Howard's Rock

Clemson confirms iconic Howard’s Rock was vandalized


And before you ask, no, we have no clue where Harvey Updyke was involved.

Earlier today, Twitter chatter began to surface that the famed Howard’s Rock at Clemson’s Memorial Stadium was vandalized at some point of late by an unknown number of perpetrators.  In a press release Wednesday evening, the school confirmed that The Rock , named in honor of legendary Tigers head coach and College Football Hall of Famer Frank Howard, “was vandalized sometime  June 2nd or June 3rd.”

“We take vandalism, especially of such an important part of our history, very seriously,” said athletic director Dan Radakovich in a statement. “Police are investigating.”

The release from the school added that “[a] small portion of The Rock was broken off of its pedestal after vandals broke the casing that protects the artifact.”

Thanks to one of CFT’s Twitter followers — thank you, @trentacker for the heads up — we have what’s believed to be photographic evidence of the damage done to The Rock:

Howard's Rock

And, for those unfamiliar with Howard’s Rock, here’s a video clip of as well as the Wiki description of the hallowed tradition:

In the early 1960s, the rock was given to then head coach Frank Howard by a friend, Samuel Columbus Jones (Clemson Class of 1919). It was presented to Howard by Jones, saying “Here’s a rock from Death Valley, California, to Death Valley, South Carolina.” Howard didn’t think anything else about the rock and it was used as a door stop in his office for several years. In September 1966, while cleaning out his office, Howard noticed the rock and told IPTAY executive director Gene Willimon, “Take this rock and throw it over the fence or out in the ditch…do something with it, but get it out of my office.” Willimon had the rock placed on a pedestal at the top of the east endzone hill that the team ran down to enter the field for games. On September 24, 1966, the first time Clemson players ran by the rock, they beat conference rival Virginia, 40-35. Howard, seizing on the motivational potential of “The Rock”, told his players, “Give me 110% or keep your filthy hands off of my rock.” The team started rubbing the Rock for the first game of 1967, which was a 23-6 waxing of ACC foe Wake Forest.

It is now a tradition for the Clemson Army ROTC to “protect” the Rock for the 24 hours prior to the Clemson-South Carolina game when held in Death Valley. ROTC cadets keep a steady drum cadence around the rock prior to the game, which can be heard across the campus. Part of the tradition comes after unknown parties vandalized the Rock prior to the 1992 Carolina-Clemson game.

Colorado loses starting LB Kenneth Olugbode for 4-6 weeks

during the Rocky Mountain Showdown at Sports Authority Field at Mile High on September 19, 2015 in Denver, Colorado.
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Colorado had already lost one starting inside linebacker to injury.  Now, the Buffs have lost another.

Kenneth Olugbode sustained an unspecified leg injury in the Week 5 loss to Oregon. As a result, Olugbode will miss 4-6 weeks.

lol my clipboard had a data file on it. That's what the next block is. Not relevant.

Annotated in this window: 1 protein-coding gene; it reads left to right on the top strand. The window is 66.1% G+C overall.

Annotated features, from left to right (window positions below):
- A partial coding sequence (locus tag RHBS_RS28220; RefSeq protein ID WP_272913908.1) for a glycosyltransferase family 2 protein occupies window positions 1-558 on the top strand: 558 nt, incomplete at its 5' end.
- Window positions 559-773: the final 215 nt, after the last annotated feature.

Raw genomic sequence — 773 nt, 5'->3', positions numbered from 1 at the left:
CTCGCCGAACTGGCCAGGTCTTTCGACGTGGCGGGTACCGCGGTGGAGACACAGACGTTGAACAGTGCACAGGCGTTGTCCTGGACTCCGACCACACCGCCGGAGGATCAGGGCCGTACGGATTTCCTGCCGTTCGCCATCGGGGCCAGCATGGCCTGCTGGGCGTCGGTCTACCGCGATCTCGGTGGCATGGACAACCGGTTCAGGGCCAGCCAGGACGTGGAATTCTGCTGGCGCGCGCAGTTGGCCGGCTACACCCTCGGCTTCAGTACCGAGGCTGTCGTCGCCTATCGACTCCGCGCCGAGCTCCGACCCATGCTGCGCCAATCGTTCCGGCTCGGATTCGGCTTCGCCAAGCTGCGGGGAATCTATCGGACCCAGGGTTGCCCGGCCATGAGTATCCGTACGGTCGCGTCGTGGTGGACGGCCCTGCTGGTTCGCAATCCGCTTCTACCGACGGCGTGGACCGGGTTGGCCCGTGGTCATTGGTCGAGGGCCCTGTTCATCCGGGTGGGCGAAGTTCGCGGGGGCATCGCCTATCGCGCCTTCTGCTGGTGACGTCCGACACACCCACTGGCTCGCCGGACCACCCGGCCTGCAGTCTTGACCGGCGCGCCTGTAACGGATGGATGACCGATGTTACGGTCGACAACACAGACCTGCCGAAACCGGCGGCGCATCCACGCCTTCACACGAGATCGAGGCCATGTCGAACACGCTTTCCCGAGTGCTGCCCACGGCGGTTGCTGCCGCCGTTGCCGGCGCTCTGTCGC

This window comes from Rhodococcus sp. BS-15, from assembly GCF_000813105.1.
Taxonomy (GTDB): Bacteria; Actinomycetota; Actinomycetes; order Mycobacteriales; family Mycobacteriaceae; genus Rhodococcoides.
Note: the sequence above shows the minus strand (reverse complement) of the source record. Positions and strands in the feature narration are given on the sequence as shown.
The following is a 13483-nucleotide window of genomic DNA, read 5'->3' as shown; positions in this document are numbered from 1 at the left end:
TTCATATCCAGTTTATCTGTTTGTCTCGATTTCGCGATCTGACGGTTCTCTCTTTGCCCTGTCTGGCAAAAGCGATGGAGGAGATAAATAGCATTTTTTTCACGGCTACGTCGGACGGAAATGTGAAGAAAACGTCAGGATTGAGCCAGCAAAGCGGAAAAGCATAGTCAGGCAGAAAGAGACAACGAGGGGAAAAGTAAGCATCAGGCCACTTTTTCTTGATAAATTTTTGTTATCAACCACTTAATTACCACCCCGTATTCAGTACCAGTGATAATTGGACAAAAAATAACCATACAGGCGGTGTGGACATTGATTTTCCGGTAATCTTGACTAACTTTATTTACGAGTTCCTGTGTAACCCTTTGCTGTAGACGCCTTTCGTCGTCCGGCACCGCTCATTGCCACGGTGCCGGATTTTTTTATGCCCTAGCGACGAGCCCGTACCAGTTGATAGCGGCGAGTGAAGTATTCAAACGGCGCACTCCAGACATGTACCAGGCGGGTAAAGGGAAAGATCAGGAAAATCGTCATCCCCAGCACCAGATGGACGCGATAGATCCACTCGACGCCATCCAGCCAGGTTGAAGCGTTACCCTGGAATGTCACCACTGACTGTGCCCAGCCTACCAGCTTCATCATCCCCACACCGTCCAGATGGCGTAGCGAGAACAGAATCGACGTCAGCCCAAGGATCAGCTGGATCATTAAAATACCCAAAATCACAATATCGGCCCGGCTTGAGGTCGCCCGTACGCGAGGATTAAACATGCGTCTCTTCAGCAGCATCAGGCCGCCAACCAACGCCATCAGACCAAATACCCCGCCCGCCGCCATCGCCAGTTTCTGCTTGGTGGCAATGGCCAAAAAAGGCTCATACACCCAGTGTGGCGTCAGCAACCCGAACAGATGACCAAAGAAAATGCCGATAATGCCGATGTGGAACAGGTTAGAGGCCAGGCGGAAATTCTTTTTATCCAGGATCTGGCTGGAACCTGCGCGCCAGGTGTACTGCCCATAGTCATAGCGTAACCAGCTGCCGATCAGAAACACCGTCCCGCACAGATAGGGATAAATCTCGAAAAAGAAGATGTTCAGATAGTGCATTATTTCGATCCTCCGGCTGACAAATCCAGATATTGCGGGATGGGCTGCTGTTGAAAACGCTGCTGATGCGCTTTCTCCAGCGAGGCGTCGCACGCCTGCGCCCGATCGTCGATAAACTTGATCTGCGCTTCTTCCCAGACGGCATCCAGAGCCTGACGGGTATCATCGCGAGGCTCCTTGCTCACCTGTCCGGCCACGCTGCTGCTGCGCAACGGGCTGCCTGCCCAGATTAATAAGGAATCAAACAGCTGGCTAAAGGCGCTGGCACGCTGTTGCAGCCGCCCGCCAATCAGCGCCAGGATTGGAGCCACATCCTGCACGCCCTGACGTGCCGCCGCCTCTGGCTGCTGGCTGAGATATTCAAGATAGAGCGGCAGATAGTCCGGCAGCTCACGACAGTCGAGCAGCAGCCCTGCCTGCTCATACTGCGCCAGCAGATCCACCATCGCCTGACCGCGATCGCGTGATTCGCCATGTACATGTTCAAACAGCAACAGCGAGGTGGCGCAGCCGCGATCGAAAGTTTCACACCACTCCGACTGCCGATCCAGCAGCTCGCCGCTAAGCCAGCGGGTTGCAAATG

At minimum, Olugbode will miss games against Arizona State, Arizona, Oregon State and UCLA, possibly returning for the Nov. 7 game against Stanford. Missing six weeks would see him miss the Stanford and USC games, returning, Nov. 21 vs. Washington State.

It’s going to be a big loss,” defensive tackle Justin Solis said according to the Denver Post. “It starts up front with us, the D-line. Not having K.O. out there is a huge loss, but it’s definitely something we accept as a challenge as a D-line. We’re going to step it up while he’s out.”

Olugbode had started all five games this season after starting all 12 games as a sophomore last season. Ryan Severson is expected to take his place in the starting lineup.

Dismissed Wolverine Logan Tuley-Tillman charged with three felonies

Logan Tuley-Tillman
Michigan Athletics

Back on September 10, it was announced that Jim Harbaugh had dismissed Logan Tuley-Tillman for “conduct unacceptable for a Michigan student-athlete.”  Now we know what that unacceptable conduct was.  Allegedly.

Wednesday morning, is reporting, Tuley-Tillman was charged with three felonies stemming from a Sept. 4 incident in which he’s accused of filming a sex act with a woman without her knowledge. Tuley-Tillman was officially charged with two counts of capturing/distributing an image of an unclothed person and one count of using a computer to commit a crime.

From the report:

Capturing/distributing an image of an unclothed person is punishable by up to two years in prison, a fine of no more than $2,000, or both. Using a computer to commit a crime, in this case, would be punishable by up to 10 years in prison, a fine of no more than $5,000, or both.

The incident occurred in the 300 block of Catherine Street Sept. 4. Tuley-Tillman is accused of filming a portion of a sexual encounter with a woman without her knowledge and then transmitting it to his personal device without her permission, according to Ann Arbor police.

Tuley-Tillman was a four-star member of Brady Hoke‘s second-to-last UM recruiting class, rated as the No. 24 offensive tackle in the country and the No. 7 player at any position in the state of Illinois.  He played in one game as a redshirt freshman last season, the season opener against Appalachian State.

This season, he had been listed as the No. 2 left tackle and played in the 2015 opener.